Not long before midnight on the 337th day of the longest Serie A season, the old order was reestablished. Juventus had done enough on Sunday to confirm their ninth successive title, at 2-0 up against Sampdoria with the 90 minutes almost completed.
For the players of Lazio, who had for much of this extended campaign been the most convincing challengers, there was a sense of resignation, but some good news.
Just before the final whistle in Turin, Cristiano Ronaldo thumped a penalty against the crossbar. Had he aimed a centimetre or so lower, he’d have crept closer to the important prize still at stake as Italy’s top division goes into its last two matchdays.
Lazio’s chase for the Italian championship faded after the June restart. But their striker, Ciro Immobile, still leads the race for both the Capocannoniere award – for Serie A’s top marksman – and has two games left to take the lead in the rankings for the European Golden Shoe, the trophy for the continent’s best goalscorer in league football.
He is on 34 goals, and, because of the disjointed season, need only look in one of his rear-view mirrors for possible overtaking: Ronaldo, whose Juve play Cagliari on Wednesday and Roma on Sunday, is three goals behind him.
Robert Lewandowski, of Bayern Munich, has the same number as Immobile, but his club Bayern Munich wrapped up their league business – with the title – a month ago.
Would anyone dare bet against Ronaldo outflanking them both, given his current form, which, apart from the penalty miss, has been compelling?
Post-restart, the Portuguese has 10 goals from as many matches, including both in the 2-1 win over Lazio that all but ended Lazio’s title ambitions, and the pair in the 2-2 draw against Atalanta that kept Atalanta’s challenge at arm’s length.
Shortly before matches were suspended because of the coronavirus pandemic, Ronaldo also set up the opening goal in the 2-0 win over Internazionale, who at that stage had firm title ambitions.
Ronaldo has won the Golden Shoe four times, first as a 23-year-old with Manchester United, and three times with Real Madrid – the last of those after he had turned 30.
Premier League Golden Boot winners
Back then it was tempting to assume that his gluttonous goalscoring – he hit 48 Liga goals that season, 2014-15 – would fade with the approach of sporting middle-age. Not so. He turned 35 in February, and again finds himself jousting for the Golden Shoe.
Great goalscorers do not necessarily peak in their 20s. While this has been an uniquely spaced-out season, with the pause in competitions offering beneficial rest and recuperation, several veterans are current proof of that.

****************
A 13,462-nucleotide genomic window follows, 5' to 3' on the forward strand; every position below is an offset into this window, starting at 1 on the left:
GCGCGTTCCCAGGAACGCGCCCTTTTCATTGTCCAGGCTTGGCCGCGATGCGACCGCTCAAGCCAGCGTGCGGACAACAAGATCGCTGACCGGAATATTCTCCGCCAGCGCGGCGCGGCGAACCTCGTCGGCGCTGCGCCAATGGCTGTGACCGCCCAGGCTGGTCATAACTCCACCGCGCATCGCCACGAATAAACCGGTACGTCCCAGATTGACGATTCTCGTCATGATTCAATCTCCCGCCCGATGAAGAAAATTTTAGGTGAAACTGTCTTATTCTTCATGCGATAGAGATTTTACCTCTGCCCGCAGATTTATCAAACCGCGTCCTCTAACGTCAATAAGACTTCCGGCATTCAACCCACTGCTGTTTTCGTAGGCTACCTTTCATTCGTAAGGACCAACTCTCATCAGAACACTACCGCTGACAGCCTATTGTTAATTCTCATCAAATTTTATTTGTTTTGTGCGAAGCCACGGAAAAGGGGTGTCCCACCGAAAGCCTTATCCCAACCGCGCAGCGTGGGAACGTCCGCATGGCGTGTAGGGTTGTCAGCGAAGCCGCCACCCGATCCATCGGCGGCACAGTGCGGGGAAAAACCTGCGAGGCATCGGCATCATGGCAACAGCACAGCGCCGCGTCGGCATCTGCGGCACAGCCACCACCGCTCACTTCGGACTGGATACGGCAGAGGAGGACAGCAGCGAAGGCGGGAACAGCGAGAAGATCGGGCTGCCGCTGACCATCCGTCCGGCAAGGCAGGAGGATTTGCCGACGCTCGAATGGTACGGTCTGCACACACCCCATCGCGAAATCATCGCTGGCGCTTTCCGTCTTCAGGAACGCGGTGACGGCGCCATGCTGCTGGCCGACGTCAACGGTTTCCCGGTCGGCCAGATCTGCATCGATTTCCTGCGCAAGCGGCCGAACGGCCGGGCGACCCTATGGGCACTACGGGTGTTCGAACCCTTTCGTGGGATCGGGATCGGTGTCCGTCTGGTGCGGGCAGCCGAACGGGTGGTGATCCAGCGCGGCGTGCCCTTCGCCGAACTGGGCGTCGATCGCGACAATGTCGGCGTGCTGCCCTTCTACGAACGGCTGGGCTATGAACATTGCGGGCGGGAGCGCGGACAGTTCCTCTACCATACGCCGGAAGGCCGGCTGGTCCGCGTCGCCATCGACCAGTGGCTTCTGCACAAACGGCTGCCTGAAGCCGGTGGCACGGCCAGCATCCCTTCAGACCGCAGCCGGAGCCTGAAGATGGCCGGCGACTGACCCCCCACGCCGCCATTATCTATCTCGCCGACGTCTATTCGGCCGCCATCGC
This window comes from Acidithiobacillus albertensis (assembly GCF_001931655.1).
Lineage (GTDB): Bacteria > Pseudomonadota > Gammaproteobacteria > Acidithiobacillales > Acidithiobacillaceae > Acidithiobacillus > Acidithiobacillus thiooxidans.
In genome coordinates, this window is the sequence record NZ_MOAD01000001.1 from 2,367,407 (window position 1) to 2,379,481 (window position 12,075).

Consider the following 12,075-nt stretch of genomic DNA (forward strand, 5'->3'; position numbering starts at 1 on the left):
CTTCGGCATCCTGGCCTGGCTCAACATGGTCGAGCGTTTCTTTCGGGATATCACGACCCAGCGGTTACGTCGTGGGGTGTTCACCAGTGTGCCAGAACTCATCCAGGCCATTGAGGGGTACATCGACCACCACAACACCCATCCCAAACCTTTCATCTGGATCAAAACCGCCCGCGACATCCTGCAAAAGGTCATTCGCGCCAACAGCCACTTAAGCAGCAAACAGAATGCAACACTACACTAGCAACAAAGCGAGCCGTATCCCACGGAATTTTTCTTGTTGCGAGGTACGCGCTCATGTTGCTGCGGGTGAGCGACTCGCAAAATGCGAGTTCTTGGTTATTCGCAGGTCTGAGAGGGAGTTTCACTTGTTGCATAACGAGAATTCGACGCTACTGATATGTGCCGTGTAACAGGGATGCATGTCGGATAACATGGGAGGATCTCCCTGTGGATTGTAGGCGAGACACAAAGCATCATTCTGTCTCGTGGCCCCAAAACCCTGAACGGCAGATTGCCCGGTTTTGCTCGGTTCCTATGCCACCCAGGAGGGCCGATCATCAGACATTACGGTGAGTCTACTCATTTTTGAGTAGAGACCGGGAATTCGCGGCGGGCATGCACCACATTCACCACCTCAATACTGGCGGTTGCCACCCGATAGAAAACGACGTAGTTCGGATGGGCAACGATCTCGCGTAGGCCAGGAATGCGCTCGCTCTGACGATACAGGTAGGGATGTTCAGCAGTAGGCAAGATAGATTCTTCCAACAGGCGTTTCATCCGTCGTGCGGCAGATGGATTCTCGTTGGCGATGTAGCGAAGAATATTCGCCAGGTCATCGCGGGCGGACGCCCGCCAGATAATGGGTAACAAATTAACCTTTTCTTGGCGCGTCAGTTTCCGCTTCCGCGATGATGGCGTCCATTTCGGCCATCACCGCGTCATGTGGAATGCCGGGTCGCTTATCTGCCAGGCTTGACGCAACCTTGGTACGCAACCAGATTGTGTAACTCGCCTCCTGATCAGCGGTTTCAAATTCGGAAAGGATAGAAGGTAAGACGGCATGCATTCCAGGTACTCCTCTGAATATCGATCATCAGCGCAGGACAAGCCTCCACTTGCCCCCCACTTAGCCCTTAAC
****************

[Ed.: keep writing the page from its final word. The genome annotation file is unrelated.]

Jamie Vardy finished the season as the Premier League’s leading scorer – 23 goals – at the age of 33, another landmark in a true late-bloom of a career. Ten years ago Vardy was playing in the Northern Premier League, the seventh tier of English football.
La Liga’s top scorer this season is also well into his 30s, although he can hardly be described as a late developer: Lionel Messi, 33, won the first of his six Golden Shoes when he was 22.
Lewandowski turned 31 last August. He has been a consistently excellent marksman for the best part of a decade, but his return of Bundesliga goals this season – 34 from 31 matches – is his best ever.
In Bayern’s efficient march to the league title after the lockdown, he scored nine goals in eight matches, and his frustration when he missed out on a game because of yellow card leading to a suspension was plain.
He will regret that blank 90 minutes even more should Immobile score in either of Lazio’s remaining matches, against relegated Brescia and against Napoli.
Immobile is 30, and enjoying the most prolific season of a career that has had its ups and downs. He joined Juventus as a teenager, but left them 10 years ago, and made a name for himself as a finisher in Serie B with Pescara.
After a flat season in the top-flight with Genoa, he then struck 22 Serie A goals in the first of two campaigns with Torino. That earned him the first of his 39 Italy caps, in 2014.
It earned him a transfer, too, to Borussia Dortmund, who had just lost Lewandowski to Bayern. Immobile – three goals in 24 league games – was not the man to fill the gap.
Spain’s Liga suited him a little better than the Bundesliga, but after a short loan spell at Sevilla he rejoined Torino on loan. Lazio watched his form return once back in his native Italy, and signed him from Dortmund in 2016. One hundred and one goals later, the €9 million (Dh38m) they spent on Immobile looks a steal.